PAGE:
Habitat selection by Common Nighthawks in Canada’s boreal forest

The boreal forest is an essential breeding ground for hundreds of North America’s bird species, yet it is poorly studied. Many of these birds are rapidly declining, including a group of birds called the aerial insectivores. These birds are not necessarily related to each other, but instead they share a behaviour: they all catch insects in the air. No one knows just why they are declining, but they are disappearing faster than any other bird group in North America. Their shared feeding behaviour suggests that it is related to changes in insect populations. Unfortunately, it is difficult to test this theory because little is known about many of these birds, including how they respond to changes in their habitat. One of these aerial insectivores is called the Common Nighthawk. It eats insects in evening and early in the morning, and then sits on the ground during the day, hidden by its exceptional camouflage. These birds are so hard to find that little is known about them, except that there are fewer now than there have been historically. They are found all over North America, including boreal forest in northern Canada, but there has been no research in the boreal forest.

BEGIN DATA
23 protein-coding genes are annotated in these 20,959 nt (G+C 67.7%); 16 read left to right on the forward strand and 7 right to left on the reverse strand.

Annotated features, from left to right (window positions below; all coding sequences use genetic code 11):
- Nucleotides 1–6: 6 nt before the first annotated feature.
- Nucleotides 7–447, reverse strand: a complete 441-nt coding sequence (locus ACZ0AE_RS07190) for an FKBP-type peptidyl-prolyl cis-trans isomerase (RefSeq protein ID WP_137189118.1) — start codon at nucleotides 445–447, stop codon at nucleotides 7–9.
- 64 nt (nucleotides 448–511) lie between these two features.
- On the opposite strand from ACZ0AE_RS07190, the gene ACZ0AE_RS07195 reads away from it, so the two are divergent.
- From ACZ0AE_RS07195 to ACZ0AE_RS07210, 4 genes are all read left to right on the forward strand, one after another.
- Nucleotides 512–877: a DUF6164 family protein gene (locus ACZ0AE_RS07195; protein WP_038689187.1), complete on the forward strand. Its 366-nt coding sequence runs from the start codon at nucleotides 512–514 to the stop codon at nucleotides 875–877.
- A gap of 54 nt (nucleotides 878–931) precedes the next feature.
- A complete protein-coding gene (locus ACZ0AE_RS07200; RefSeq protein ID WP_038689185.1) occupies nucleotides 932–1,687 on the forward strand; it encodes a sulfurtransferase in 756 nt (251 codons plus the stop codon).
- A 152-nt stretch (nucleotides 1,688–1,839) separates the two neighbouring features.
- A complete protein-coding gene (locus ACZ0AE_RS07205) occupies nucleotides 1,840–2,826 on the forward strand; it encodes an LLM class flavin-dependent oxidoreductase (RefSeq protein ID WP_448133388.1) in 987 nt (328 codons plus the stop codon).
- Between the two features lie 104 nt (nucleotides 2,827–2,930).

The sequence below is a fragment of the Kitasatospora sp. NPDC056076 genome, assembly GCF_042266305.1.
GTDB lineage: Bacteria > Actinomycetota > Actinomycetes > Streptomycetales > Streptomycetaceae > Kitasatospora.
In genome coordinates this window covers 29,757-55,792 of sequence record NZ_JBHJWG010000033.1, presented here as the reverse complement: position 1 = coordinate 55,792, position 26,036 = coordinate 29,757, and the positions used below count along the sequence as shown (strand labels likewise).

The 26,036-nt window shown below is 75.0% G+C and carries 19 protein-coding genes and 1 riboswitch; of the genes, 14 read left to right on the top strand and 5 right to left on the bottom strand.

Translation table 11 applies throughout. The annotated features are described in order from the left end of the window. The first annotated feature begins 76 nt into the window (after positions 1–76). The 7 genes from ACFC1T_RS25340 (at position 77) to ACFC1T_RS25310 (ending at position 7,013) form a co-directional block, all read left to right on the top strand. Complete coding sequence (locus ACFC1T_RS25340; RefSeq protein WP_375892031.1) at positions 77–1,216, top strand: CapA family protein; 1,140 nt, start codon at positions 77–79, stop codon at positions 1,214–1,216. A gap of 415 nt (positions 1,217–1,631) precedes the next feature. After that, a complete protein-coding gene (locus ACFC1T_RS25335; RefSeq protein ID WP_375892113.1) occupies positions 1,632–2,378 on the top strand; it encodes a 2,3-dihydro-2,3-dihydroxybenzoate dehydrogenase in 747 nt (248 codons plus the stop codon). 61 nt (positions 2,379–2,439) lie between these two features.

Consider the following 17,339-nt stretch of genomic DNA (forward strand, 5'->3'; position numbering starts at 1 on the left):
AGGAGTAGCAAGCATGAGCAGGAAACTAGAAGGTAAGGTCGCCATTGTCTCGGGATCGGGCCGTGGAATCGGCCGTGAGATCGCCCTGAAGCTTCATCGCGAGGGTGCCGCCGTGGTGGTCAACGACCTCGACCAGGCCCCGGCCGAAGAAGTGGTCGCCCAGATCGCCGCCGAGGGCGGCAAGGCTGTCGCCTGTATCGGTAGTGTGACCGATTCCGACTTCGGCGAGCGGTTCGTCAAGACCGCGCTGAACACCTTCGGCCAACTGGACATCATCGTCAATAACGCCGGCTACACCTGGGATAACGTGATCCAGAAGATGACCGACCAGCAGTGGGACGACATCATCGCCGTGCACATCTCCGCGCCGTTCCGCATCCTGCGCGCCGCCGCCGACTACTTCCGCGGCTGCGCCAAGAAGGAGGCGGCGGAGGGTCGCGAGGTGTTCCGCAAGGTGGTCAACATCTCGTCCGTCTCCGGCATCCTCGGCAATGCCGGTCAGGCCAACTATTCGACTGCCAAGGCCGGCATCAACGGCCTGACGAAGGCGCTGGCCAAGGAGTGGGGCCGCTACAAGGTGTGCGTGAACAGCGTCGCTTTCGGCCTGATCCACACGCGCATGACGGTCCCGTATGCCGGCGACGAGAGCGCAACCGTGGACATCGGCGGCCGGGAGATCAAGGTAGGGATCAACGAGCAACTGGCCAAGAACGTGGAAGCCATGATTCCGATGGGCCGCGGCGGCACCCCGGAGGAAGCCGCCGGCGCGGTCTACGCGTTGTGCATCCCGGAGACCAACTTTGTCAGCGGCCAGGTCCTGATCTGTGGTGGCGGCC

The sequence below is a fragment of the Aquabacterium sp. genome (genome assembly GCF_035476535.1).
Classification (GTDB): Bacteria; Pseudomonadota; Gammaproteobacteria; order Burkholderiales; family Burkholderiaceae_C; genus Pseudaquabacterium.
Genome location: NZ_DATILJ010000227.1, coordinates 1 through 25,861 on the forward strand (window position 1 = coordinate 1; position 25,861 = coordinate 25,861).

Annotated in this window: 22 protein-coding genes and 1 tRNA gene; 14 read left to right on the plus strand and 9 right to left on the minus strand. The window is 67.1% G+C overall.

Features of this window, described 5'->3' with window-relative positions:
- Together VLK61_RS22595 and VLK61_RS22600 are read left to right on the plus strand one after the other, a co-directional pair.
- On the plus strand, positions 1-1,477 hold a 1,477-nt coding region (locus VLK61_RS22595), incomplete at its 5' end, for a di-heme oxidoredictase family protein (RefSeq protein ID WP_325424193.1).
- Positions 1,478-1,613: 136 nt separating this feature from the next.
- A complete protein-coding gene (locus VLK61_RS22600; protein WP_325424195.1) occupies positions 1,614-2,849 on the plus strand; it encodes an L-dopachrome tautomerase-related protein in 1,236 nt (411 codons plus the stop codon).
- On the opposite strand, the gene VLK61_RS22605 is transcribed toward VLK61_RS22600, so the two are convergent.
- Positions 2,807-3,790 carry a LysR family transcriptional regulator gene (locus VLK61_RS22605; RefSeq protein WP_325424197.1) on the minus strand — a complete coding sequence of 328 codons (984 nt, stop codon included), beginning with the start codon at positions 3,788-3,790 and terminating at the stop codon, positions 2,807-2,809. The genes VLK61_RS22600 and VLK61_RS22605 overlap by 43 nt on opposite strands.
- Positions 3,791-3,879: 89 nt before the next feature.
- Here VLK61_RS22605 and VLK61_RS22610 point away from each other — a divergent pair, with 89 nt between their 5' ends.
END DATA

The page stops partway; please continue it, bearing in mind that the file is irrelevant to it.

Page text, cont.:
Faculty Supervisor:

Mark Brigham


Gabriel Foley


Goldcorp Inc.




Environmental industry


University of Regina



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